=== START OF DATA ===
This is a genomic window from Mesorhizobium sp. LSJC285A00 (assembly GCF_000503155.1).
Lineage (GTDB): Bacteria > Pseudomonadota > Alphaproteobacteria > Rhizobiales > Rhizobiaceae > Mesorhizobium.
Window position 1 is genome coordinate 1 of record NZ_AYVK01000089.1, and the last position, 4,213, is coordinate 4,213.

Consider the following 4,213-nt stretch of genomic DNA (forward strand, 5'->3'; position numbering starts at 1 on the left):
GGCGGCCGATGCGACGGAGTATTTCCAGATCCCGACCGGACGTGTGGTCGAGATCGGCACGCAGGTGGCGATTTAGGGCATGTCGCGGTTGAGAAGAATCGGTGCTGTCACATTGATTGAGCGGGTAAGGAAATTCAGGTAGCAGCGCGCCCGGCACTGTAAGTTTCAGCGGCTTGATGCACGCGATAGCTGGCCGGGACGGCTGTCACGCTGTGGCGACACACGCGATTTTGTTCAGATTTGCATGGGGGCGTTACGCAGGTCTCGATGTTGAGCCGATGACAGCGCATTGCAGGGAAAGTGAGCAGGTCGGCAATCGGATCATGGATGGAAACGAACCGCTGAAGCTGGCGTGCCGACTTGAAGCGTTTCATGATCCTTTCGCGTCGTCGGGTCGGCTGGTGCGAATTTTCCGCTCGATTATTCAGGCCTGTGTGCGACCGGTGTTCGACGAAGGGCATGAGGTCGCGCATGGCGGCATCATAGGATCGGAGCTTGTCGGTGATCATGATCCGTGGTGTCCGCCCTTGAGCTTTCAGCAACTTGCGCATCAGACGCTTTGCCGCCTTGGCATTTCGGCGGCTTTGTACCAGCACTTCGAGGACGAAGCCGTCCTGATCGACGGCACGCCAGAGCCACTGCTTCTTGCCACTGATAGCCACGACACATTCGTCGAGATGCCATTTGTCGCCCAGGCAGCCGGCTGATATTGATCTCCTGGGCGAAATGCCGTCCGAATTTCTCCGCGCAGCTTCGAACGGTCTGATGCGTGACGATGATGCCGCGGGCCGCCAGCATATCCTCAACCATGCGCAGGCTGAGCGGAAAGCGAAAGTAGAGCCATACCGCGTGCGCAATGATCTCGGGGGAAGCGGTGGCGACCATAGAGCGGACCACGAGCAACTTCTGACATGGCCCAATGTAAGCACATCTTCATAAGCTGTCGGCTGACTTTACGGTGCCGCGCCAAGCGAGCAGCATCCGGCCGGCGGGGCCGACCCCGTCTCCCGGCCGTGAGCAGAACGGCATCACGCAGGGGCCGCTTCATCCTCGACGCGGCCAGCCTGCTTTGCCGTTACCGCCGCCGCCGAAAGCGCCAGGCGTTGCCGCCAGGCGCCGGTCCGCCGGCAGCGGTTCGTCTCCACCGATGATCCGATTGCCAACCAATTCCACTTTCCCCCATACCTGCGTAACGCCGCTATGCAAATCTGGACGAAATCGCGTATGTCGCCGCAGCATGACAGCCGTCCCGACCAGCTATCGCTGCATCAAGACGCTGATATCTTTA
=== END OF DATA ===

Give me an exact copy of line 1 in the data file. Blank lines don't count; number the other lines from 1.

This is a genomic window from Mesorhizobium sp. LSJC285A00 (assembly GCF_000503155.1).